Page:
Gov. Gavin Newsom is sounding all harsh and tough toward PG&E as Northern California burns out of control again and the blackouts continue.
At a press event that he promoted on Twitter, Newsom said that PG&E’s “years of greed, years of mismanagement, years and years of putting shareholders over people are over.”
Watch the video: It’s classic Newsom. “We will hold them to account,” he says. “We will restructure” the company when it gets out of bankruptcy.
And then … what?
How is that “restructuring” going to work if PG&E remains a privately owned utility that sets up its own corporate structure? How are we going to “hold to account” a company when it’s already in total collapse – and Newsom has no plan to address that except to ask Warren Buffett to buy it?
This is madness.
Bernie Sanders said yesterday that it’s time for the nation to think about turning all of the private utilities into public entities. Why Newsom won’t even talk about that is a disgrace.
The future of energy in the world is electricity. If we’re going to save the planet, we need to stop using fossil fuels – and that means pretty much everything is going to have to run on electricity. And that electricity will have to be generated from renewable sources.
In an era of climate change in California, we’re also going to have to transition from an era where power is generated in bulk in a few big plants and transmitted at high voltage for great distances across above-ground lines.
That means more local, distributed generation – solar panels on every roof, with locally controlled grids and safe, modern, underground lines that are not going to fall over and start fires when the wind blows. Small and mid-size renewable generation facilities near the cities where the power is used.
None of that will ever happen as long as PG&E is a private company. Because all of those things undermine PG&E’s basic business plan and would make it far less profitable. The CEO of PG&E doesn’t work for the public; the CEO of PG&E works to bring maximum value to the shareholders.
That model no longer works. It’s devastating to large parts of the state, where there is no longer reliable power and fires started by lines that were poorly maintained (while PG&E execs got big bonuses) are raging.
I am writing this at 8pm PST on Oct. 28, 2019. Right now, the entire market capitalization of PG&E is 2.01 billion. That’s less than Mayor London Breed has offered for just San Francisco’s system.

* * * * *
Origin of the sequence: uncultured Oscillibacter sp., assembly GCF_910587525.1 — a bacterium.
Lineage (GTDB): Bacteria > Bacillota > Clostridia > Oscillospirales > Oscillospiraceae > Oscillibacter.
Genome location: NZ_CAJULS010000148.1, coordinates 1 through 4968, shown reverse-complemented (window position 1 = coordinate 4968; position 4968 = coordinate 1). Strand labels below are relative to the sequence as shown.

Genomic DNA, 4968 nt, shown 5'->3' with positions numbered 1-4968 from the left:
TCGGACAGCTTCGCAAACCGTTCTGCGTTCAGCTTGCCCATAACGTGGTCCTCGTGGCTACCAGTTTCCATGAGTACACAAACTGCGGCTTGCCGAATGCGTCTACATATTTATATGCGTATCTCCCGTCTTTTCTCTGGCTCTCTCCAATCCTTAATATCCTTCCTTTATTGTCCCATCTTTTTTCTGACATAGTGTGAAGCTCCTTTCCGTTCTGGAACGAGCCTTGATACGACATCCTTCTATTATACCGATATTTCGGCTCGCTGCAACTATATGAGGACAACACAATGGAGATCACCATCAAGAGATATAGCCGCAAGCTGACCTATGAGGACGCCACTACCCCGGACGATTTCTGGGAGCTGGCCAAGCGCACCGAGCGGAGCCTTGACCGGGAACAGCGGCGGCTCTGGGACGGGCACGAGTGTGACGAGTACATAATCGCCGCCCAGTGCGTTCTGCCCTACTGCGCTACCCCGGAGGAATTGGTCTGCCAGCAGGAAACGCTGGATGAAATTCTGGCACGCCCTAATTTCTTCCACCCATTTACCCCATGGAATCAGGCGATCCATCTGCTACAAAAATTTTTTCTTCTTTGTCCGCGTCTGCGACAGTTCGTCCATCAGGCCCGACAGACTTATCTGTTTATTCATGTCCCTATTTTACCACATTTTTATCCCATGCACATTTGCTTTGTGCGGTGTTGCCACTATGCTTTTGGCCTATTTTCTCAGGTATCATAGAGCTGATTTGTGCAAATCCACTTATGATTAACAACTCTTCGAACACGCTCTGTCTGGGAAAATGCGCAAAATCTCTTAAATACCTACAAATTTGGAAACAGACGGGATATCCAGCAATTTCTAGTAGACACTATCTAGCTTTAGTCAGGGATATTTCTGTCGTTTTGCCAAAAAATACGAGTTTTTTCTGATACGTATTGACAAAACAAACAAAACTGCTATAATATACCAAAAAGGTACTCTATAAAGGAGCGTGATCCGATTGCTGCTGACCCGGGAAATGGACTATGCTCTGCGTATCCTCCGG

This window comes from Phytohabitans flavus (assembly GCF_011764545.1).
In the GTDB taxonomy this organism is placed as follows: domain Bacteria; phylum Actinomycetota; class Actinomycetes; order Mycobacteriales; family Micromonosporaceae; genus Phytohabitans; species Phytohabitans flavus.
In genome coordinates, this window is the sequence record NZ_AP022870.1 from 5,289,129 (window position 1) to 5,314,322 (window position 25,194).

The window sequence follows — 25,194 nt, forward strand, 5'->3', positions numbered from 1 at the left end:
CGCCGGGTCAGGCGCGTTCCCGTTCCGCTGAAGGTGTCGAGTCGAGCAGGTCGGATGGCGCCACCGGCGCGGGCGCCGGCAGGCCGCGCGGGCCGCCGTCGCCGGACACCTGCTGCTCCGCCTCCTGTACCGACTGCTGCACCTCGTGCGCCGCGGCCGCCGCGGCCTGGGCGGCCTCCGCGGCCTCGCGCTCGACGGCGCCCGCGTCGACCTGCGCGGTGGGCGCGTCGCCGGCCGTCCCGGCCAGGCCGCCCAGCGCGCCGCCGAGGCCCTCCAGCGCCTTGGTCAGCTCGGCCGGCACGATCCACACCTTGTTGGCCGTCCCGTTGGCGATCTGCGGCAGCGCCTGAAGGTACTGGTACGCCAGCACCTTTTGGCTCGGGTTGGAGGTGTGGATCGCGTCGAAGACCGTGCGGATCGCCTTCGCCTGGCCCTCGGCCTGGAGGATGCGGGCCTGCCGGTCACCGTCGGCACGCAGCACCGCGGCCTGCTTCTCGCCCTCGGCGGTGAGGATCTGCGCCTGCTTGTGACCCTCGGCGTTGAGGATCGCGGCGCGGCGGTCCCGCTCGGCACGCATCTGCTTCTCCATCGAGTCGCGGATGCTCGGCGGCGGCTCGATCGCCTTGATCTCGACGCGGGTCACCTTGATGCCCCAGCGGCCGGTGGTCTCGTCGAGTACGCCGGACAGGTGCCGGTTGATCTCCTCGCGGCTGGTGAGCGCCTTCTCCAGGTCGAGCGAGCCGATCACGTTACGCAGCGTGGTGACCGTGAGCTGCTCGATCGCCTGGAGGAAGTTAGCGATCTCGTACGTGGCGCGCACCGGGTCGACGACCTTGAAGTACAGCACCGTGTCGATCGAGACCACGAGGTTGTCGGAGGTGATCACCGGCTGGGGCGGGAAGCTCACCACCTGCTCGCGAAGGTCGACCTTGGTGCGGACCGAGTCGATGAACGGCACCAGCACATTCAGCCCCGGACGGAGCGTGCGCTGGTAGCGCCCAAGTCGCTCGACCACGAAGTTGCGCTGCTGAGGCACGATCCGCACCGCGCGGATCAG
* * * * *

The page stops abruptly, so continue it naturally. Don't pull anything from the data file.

If Newsom had any interest in solving the energy and fire crisis, he could have the state – not Warren Buffett, who will be looking to cut costs and bring in profits – buy the whole company right now. There’s $2 billion surplus in the state budget. Revenue bonds for that amount would cost around $60 million or $70 million a year – and PG&E’s operating revenue last year was $16 billion. Earnings from operations (not counting the liabilities of the fires that the company caused) were more than $2 billion.
That buys a lot of solar panels.
Look: Either the ratepayers or the taxpayers – that’s us – are going to be on the hook for the cost of the fires and PG&E’s liability anyway. Why not get the benefits – the chance to build a long-term, stable, renewable energy system in the state – when we can do that for almost nothing?
Memo to Gavin: Quit bloviating and take action. Buy PG&E (or seize its assets by eminent domain), break it up and give it to the public-power agencies that could fairly quickly ramp up to run it. Sacramento Municipal Utilities District could take much of the northern part of the state. There’s already a Marin Clean Energy system that could expand to run that county’s system. San Francisco is ready to take over local operations (and we could add in much of the Peninsula). There’s an East Bay Municipal Utilities District.
It would be a bit complex – but nothing the state and local agencies couldn’t handle. And then we can spend all the money the PG&E diverts as executive bonuses and profits on making sure that the lights stay on the state doesn’t burn.
Gav is the gov who promised “bold” leadership and solutions. This one is pretty obvious.